- Slather on the sunscreen before you head outside. After applying sunscreen, your skin needs about 15 minutes to absorb it fully and become protected. To prevent sunburn, you should always apply sunscreen before going outside.
- Get some good sun protection. About 1 ounce, or the volume of a shot glass, is needed to coat the average adult. Apply generously and rub it all over your skin.
- Slather some sunscreen on any exposed skin. Don’t forget about your legs, ears, feet, and neck. Ask someone to assist you in covering your back and other hard-to-reach areas.
- Wear a wide-brimmed hat or apply sunscreen on your scalp if you’re experiencing hair loss. Use a lip balm with at least 15 SPF to prevent sun damage.
- Every two hours, or right after swimming or sweating, reapply sunscreen to prevent sunburn. A sunburn usually results from inadequate sunscreen application, failure to reapply after exposure to the sun, or the use of an expired product.
Even on cloudy days and during the winter, the sun’s ultraviolet (UV) rays can penetrate clouds and reach your skin. Whether on a tropical island or just taking a brisk walk in the fall, don’t forget your sunscreen.
Wearing Protective Layers
When exposed to the sun’s UV rays, which can increase the risk of skin cancer, it’s important to take precautions such as applying sunscreen, seeking shade, and wearing sun-protective clothing.
Wearing the following helps protect the skin from the sun:
Sunglasses are a vital piece of gear for preventing sun damage. Always ensure that any sunglasses you buy have UV-blocking lenses.
It’s important to read the label before buying sunglasses, as even lenses that appear dark may not provide any UV protection at all. Keep in mind that wraparound or large-framed sunglasses provide more protection from the sun than aviators, for instance.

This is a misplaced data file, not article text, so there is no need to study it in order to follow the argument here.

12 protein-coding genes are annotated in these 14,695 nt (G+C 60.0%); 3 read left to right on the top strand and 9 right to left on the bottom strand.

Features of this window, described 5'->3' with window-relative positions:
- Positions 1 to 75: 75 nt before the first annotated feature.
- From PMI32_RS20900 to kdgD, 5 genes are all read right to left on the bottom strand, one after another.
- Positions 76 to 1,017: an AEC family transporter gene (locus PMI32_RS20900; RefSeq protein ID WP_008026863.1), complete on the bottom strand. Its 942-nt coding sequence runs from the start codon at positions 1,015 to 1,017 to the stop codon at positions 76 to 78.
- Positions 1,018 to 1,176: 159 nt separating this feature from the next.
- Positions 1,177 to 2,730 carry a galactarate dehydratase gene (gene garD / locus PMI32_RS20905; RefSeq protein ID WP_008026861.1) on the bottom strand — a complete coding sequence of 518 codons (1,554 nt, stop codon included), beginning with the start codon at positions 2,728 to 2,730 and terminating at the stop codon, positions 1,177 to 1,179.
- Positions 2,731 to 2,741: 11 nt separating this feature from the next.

Even if you don’t feel the effects of sunburn for several hours, it can happen within minutes. Your hair may shield your scalp somewhat, but the skin is still susceptible to heat damage. Since it’s closest to the sun, your scalp is subjected to more direct UV exposure than any other body part.
Protect your eyes, hair, and skin from the sun’s harmful ultraviolet (UV) rays by wearing a hat whenever you go outside. Sunscreen that blocks UVB and UVA rays should still be liberally applied, but a hat can provide extra protection for the ears and neck. Bigger is better when it comes to hats.
Long-Sleeved and Lightweight Shirts and Pants
When going outside, it’s best to wear clothing that covers as much as possible. Avoid wearing lace and other fabrics with an open or loose weave.
As a bonus, dark colors are safer than light ones. A long-sleeved denim shirt, for instance, has an SPF of around 1,700, whereas a white t-shirt has an SPF of around 7.
Remember that dry clothing provides more protection from the sun than wet clothing when you’re at the pool or beach. Clothing with a high ultraviolet protection factor number on the label provides greater protection from the sun.
A tan, of any degree, is considered sun damage; there is no such thing as a healthy tan. Proper sun protection is essential if you want to maintain youthful, supple skin for the rest of your life. This wide variety of effective sunscreen lotions should make it easy to find the one that’s right for you.